Next, you need to fill out the forms you got from the court. The information sheet at the front of the forms packet (or that you got online) gives you some help. Read it carefully.
Divorce Information Sheet
Parental Rights and Responsibilities Information Sheet (for unmarried parents)
- You are the Plaintiff. Your spouse is the Defendant.
- If you cannot fill out the forms by yourself, find out if there is a Courthouse Assistance Program (CHAP) in your local court and when you can meet with them. Get an updated CHAP scheduled here. Or ask the court clerk about the CHAP schedule in your court.
- If you want your address and phone number on court papers to be kept private because you are afraid of the other party, go here to read about what to do.
- You can “file” papers with the court by delivering them to the court clerk or sending them in the mail. The court clerk will give you the mailing address. Or find court mailing addresses here.
- File originals of all papers, including the summons, with the court.
- When you file any paper with the court, always mail a copy to the other party, or their lawyer, if they have one.
- Make copies of your court papers for yourself. You may be able to do this at low-cost at your local library or town office. Put them in one file. Take that file to court every time you go. It is also a good idea to keep dated notes about what is happening. This will help you remember things like when you talked to the Clerk and when you mailed or filed papers.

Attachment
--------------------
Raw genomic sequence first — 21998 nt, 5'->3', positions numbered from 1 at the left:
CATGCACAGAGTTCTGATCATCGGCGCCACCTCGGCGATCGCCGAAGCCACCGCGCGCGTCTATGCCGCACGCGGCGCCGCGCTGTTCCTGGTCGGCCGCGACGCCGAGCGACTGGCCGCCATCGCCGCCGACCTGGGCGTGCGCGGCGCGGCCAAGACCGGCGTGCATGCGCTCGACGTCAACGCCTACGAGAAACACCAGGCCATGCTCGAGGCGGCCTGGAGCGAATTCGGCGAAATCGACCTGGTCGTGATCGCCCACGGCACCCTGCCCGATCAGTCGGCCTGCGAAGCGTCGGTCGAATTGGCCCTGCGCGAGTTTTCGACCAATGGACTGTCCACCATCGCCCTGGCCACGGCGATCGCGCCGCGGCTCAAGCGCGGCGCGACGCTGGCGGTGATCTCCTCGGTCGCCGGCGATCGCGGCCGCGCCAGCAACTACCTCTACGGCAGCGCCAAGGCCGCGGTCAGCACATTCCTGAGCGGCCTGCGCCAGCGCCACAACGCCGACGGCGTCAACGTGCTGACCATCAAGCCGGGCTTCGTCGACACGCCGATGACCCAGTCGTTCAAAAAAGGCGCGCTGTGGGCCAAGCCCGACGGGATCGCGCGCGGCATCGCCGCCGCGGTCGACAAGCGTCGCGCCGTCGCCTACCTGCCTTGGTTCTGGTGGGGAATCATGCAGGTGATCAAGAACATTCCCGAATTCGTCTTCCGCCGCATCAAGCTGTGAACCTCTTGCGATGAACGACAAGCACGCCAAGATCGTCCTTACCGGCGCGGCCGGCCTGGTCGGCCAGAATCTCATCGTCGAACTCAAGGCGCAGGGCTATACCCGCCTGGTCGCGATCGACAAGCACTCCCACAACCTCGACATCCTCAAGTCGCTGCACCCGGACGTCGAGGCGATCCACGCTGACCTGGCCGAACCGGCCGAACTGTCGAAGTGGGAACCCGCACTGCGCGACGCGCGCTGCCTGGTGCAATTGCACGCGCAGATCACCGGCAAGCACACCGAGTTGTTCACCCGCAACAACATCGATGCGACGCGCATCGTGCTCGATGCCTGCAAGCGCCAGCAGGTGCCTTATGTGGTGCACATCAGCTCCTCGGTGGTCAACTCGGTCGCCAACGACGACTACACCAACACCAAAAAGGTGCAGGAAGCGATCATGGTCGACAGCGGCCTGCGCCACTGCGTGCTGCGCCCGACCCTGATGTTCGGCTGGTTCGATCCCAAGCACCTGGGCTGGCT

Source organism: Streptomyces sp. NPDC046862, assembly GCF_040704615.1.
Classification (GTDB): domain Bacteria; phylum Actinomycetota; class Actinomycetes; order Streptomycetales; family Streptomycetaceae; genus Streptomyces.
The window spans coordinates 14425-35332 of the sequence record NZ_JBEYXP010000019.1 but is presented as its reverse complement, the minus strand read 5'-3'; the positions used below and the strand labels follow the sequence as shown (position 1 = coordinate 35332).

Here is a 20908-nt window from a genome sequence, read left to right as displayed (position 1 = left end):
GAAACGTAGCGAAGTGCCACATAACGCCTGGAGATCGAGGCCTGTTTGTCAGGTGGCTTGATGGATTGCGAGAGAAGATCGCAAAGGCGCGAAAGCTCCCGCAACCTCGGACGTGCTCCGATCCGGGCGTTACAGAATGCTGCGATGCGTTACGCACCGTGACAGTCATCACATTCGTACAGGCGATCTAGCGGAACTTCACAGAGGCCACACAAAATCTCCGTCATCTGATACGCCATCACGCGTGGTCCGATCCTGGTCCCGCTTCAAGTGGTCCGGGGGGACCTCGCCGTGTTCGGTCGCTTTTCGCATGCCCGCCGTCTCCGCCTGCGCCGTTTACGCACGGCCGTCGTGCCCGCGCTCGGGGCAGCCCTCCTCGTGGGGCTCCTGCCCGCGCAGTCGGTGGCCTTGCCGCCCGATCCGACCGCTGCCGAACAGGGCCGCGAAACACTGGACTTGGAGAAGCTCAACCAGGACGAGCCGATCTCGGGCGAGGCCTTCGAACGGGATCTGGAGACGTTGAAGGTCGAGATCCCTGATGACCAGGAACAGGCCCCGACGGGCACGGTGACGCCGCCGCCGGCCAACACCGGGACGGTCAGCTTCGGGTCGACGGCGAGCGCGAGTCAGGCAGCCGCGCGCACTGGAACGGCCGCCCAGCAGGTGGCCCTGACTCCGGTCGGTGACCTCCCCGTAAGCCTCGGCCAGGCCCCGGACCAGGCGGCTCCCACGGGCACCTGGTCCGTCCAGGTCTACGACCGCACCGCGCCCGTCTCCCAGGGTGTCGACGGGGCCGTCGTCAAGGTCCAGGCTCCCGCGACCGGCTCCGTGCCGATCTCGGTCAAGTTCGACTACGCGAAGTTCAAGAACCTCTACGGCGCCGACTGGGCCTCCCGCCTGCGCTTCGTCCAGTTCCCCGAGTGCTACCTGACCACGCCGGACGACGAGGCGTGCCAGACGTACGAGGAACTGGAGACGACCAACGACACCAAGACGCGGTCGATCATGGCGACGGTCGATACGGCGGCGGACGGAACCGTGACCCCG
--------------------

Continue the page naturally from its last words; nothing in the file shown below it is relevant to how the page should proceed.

Frequently Asked Questions
Q. What do I put on the complaint form as "grounds" for divorce?
A. Most divorces in Maine are granted on the grounds of "irreconcilable differences." The Maine statute includes nine different grounds for divorce, including adultery and extreme cruelty. But you do not have to show “fault” to get a divorce in Maine. If you want to get a divorce based on “fault” (extreme cruelty, for example), you should get a lawyer. If you list this as the only grounds and you do not prove "extreme cruelty," the court may not grant the divorce. If either spouse tells the court that there are "irreconcilable differences," the court can order a divorce. So, as a practical matter, this is the grounds the court almost always uses, even when one party is at fault.
Serious abuse may be relevant to other decisions the court must make, like division of parental rights and responsibilities and need for spousal support. You can still tell the court about abuse or other issues even if you file based on "irreconcilable differences." Again, it almost never makes sense to try and show "fault" as the reason for your divorce.
Q. If I am afraid of the other party, do I have to say where I am living when I fill out the court forms?
A. No. You can write "confidential" where the forms ask for address and telephone. Then ask the clerk for an Affidavit for Confidential Address form (or find it online here). Write down why you think this information must be kept private to keep you or your children safe. Sign it in front of a notary public. Then give it to the clerk along with your other papers. The clerk will then "seal" this information so that the others can't see it. The other party can object to this in writing. if so, the court may hold a hearing to decide whether the clerk must still keep the information secret.